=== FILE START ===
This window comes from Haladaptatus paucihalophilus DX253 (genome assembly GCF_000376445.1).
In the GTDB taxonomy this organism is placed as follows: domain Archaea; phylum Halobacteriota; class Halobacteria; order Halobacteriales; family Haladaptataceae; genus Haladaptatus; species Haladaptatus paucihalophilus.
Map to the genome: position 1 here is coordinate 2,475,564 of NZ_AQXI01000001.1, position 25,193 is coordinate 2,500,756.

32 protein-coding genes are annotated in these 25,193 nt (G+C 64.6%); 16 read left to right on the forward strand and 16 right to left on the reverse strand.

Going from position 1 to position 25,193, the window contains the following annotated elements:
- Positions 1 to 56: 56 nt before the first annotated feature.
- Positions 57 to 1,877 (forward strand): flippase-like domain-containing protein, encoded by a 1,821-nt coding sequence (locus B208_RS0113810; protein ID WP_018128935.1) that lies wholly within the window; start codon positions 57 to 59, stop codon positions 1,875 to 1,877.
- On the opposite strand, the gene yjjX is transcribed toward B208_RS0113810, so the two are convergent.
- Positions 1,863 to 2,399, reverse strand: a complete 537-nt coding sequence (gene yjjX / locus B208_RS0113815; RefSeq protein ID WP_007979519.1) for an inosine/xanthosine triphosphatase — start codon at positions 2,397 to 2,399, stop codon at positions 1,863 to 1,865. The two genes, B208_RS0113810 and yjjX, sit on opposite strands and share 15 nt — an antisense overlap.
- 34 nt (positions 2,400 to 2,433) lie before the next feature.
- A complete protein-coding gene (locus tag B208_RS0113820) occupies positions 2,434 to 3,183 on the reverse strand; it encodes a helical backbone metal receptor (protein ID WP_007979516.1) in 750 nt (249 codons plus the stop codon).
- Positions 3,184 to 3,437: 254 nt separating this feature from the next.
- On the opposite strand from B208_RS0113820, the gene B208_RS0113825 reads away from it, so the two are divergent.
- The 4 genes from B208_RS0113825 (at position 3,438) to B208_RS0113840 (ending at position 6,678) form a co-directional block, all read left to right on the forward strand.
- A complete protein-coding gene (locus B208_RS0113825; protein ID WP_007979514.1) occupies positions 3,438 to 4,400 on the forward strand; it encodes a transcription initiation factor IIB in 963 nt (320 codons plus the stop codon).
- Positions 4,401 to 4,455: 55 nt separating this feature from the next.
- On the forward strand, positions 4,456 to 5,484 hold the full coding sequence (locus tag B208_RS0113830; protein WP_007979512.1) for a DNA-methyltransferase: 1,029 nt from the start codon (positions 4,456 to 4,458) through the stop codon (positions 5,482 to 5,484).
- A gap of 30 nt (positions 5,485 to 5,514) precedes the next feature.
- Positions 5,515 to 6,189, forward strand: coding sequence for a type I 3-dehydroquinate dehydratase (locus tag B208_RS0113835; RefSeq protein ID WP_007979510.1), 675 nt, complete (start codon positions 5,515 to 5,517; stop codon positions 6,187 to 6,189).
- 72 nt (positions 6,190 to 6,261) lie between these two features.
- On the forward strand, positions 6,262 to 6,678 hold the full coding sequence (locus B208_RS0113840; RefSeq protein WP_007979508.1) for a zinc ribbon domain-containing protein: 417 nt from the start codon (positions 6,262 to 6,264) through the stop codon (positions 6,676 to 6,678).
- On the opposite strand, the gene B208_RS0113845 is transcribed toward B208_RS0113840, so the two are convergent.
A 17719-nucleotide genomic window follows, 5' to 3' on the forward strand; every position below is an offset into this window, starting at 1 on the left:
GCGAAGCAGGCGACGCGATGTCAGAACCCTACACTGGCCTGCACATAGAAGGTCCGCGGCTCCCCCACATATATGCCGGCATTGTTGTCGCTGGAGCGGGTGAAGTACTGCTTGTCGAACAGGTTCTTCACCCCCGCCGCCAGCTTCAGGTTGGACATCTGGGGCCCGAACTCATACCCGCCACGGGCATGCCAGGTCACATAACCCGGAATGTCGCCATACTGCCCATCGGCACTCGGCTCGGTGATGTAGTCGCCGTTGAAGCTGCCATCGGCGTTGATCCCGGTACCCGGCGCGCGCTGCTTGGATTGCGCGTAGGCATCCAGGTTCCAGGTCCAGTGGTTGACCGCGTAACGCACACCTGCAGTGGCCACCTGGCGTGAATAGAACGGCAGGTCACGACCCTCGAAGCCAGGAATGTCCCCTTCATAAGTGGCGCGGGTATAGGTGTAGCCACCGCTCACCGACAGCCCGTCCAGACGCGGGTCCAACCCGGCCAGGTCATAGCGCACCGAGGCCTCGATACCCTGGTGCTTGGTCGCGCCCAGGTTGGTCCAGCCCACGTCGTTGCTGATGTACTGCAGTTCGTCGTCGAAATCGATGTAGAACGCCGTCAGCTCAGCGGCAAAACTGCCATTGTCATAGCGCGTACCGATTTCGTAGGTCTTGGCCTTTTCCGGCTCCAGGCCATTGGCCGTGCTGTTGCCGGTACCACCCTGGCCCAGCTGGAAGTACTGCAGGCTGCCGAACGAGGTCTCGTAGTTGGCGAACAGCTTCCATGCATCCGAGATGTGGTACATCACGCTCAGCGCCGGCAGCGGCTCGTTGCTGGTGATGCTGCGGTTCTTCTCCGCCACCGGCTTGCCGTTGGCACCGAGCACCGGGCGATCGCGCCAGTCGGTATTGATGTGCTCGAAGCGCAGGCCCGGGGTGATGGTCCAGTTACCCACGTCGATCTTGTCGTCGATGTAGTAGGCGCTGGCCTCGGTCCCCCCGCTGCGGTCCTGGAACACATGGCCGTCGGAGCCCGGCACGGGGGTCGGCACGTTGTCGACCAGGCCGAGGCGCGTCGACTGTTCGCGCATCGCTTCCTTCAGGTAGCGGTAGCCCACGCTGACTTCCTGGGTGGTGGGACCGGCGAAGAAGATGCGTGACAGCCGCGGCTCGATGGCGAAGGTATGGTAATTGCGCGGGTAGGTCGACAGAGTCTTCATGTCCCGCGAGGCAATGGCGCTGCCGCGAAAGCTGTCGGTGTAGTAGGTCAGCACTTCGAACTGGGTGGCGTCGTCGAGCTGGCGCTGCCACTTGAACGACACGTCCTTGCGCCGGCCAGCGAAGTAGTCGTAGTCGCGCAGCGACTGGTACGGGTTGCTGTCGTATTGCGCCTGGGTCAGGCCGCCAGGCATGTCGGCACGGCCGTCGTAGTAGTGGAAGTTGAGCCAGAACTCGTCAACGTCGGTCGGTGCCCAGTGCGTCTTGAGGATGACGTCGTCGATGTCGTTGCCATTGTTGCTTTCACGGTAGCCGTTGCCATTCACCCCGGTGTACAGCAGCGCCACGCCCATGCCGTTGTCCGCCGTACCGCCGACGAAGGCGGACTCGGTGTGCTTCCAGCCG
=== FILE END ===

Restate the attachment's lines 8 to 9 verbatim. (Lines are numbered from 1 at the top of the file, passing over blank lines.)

- On the opposite strand, the gene yjjX is transcribed toward B208_RS0113810, so the two are convergent.
- Positions 1,863 to 2,399, reverse strand: a complete 537-nt coding sequence (gene yjjX / locus B208_RS0113815; RefSeq protein ID WP_007979519.1) for an inosine/xanthosine triphosphatase — start codon at positions 2,397 to 2,399, stop codon at positions 1,863 to 1,865. The two genes, B208_RS0113810 and yjjX, sit on opposite strands and share 15 nt — an antisense overlap.